IMDb > Le Silence de la Mer (1949)

Le Silence de la Mer (1949) More at IMDbPro »Le silence de la mer (original title)

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Vercors (short story)
Jean-Pierre Melville (adaptation)
View company contact information for Le Silence de la Mer on IMDbPro.
Release Date:
22 April 1949 (France) See more »
1941 in a small town in Nazi occupied France. Against the will of its elderly male and his adult niece residents... See more » | Add synopsis »
User Reviews:
"I bid you good night." See more (11 total) »


  (in credits order) (complete, awaiting verification)
Howard Vernon ... Werner von Ebrennac
Nicole Stéphane ... La nièce (as Nicole Stephane)
Jean-Marie Robain ... L'oncle
Ami Aaröe ... La fiancée (as Ami Aaroe)
Georges Patrix ... L'ordonnance
Denis Sadier ... L'ami
Rudelle ... L'Allemand
Max Fromm ... L'Allemand (as Fromm)
Claude Vernier ... L'Allemand (as Vernier)
Max Hermann ... L'Allemand
Fritz Schmiedel ... L'Allemand (as Schmiedel)

Directed by
Jean-Pierre Melville 
Writing credits
Vercors (short story)

Jean-Pierre Melville (adaptation)

Produced by
Marcel Cartier .... delegate producer
Jean-Pierre Melville .... executive producer
Original Music by
Edgar Bischoff 
Cinematography by
Henri Decaë 
Film Editing by
Henri Decaë (uncredited)
Jean-Pierre Melville (uncredited)
Production Management
Edmond Vaxelaire .... production manager
Second Unit Director or Assistant Director
Michel Drach .... second assistant director
Jacques Guymont .... first assistant director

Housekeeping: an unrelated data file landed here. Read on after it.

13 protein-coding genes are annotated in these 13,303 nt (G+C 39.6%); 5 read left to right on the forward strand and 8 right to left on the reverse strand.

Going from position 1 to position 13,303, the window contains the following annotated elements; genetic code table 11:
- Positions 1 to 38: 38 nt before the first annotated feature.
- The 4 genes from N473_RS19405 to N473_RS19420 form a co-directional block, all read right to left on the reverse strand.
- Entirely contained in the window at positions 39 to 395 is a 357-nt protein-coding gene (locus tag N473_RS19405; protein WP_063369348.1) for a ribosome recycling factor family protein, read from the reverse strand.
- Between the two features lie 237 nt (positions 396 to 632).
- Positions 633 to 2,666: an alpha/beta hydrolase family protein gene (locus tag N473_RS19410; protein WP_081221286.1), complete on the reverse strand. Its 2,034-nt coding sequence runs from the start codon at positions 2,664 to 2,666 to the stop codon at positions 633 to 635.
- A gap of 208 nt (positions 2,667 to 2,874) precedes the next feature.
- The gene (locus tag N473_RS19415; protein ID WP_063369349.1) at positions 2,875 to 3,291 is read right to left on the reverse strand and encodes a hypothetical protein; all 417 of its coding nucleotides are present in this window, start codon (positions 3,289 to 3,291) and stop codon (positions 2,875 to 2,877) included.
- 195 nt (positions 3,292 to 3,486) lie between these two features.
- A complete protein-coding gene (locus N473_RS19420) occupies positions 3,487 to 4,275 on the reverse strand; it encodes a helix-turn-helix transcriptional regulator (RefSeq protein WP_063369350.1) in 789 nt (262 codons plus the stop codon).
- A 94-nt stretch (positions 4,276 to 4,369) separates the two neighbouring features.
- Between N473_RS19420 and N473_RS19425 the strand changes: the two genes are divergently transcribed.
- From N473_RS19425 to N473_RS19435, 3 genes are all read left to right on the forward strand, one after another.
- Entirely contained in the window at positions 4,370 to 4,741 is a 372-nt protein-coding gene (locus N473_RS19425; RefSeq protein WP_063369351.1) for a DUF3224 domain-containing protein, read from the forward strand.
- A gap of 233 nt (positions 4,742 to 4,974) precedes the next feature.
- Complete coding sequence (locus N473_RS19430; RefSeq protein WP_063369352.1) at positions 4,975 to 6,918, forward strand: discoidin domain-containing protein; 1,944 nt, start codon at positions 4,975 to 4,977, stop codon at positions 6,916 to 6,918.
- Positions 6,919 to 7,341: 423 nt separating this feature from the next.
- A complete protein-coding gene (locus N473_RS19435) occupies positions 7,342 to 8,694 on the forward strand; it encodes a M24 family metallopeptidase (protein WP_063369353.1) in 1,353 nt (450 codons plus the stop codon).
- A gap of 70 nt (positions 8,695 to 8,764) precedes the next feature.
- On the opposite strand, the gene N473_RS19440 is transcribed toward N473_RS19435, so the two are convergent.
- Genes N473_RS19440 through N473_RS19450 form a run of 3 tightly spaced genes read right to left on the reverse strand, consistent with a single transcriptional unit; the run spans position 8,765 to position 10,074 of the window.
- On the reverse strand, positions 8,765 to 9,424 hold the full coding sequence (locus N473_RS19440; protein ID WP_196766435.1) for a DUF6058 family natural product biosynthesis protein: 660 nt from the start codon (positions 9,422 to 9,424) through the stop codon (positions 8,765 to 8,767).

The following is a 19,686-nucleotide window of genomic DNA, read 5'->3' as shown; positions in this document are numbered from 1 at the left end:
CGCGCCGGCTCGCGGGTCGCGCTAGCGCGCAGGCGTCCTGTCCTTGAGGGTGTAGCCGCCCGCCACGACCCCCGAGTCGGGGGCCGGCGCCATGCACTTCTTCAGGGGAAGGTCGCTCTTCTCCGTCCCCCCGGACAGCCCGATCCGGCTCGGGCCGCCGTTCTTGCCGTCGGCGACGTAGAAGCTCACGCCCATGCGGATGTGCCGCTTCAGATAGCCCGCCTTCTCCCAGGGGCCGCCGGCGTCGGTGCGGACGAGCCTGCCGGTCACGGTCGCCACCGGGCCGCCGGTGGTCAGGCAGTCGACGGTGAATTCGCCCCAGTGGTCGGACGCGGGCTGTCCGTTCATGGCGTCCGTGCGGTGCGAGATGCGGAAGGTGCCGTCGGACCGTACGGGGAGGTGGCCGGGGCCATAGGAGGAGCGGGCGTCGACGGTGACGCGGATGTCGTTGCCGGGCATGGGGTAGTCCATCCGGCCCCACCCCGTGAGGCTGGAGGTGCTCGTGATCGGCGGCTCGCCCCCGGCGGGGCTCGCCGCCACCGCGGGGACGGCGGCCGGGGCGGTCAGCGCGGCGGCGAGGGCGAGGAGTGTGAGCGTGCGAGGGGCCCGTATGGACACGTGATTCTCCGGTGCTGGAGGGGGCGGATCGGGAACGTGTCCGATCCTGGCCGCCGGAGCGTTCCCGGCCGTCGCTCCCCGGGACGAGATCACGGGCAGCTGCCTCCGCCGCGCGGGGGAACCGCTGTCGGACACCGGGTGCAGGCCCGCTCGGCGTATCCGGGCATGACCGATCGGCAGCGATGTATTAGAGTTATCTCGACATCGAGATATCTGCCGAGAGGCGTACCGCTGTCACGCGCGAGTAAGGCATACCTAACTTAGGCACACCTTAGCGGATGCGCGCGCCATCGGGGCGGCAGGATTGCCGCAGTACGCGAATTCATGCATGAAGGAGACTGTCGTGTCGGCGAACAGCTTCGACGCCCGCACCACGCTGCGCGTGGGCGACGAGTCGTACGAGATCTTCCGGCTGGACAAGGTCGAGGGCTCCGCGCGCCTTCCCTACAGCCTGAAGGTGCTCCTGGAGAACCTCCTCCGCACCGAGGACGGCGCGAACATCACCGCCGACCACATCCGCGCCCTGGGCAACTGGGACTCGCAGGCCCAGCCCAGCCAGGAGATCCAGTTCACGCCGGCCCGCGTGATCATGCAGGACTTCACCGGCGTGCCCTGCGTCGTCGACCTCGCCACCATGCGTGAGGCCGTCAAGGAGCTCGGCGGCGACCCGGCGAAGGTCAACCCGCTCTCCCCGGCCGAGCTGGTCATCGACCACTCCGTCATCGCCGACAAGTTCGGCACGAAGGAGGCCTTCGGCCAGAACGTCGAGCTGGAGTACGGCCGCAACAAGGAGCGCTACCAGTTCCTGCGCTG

Sound Department
Jacques Carrère .... sound (as Carrere)
Camera and Electrical Department
Agis .... still photographer
Magot .... electrician
Costume and Wardrobe Department
Traonouez .... costumes
Music Department
Paul Bonneau .... conductor: 'Grand Orchestre des Concerts Colonne'
Crew believed to be complete

Production CompaniesDistributorsOther Companies

Additional Details

Also Known As:
"Le silence de la mer" - France (original title)
"The Silence of the Sea" - International (English title) (informal literal title)
See more »
88 min
Aspect Ratio:
1.37 : 1 See more »
Sound Mix:
Mono (Western Electric Sound System)

Did You Know?

The film's pioneering (in the context of French cinema) use of extensive location shooting and natural light on a very, very low budget inspired the younger filmmakers of the French New Wave to make their early films, which were similarly inexpensive, in the same fashion. This is somewhat ironic, however, because Melville all his life hated location shooting, preferring the controlled environment of the studio.See more »
Movie Connections:
Version of The Sea is Silent (1993)See more »


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18 out of 20 people found the following review useful.
"I bid you good night.", 8 July 2007
Author: TrevorAclea from London, England

Jean-Pierre Melville's Le Silence de la Mer now seems an atypical work in light of his later, more widely-known gangster films, but this 1949 adaptation of Vercors' hugely popular WW2 novella can lay claim to having influenced both Robert Bresson and the Nouvelle Vague filmmakers both in terms of its style and its production. The book was written under an assumed name by Jean Bruller and published by a (literal) French underground press during the Occupation, and it's a surprising work to have been written during the war, not demonising its central German character but rather making a kind of plea for understanding – but not understanding the enemy, rather making him understand why even his best and idealistic assumptions are so wrong.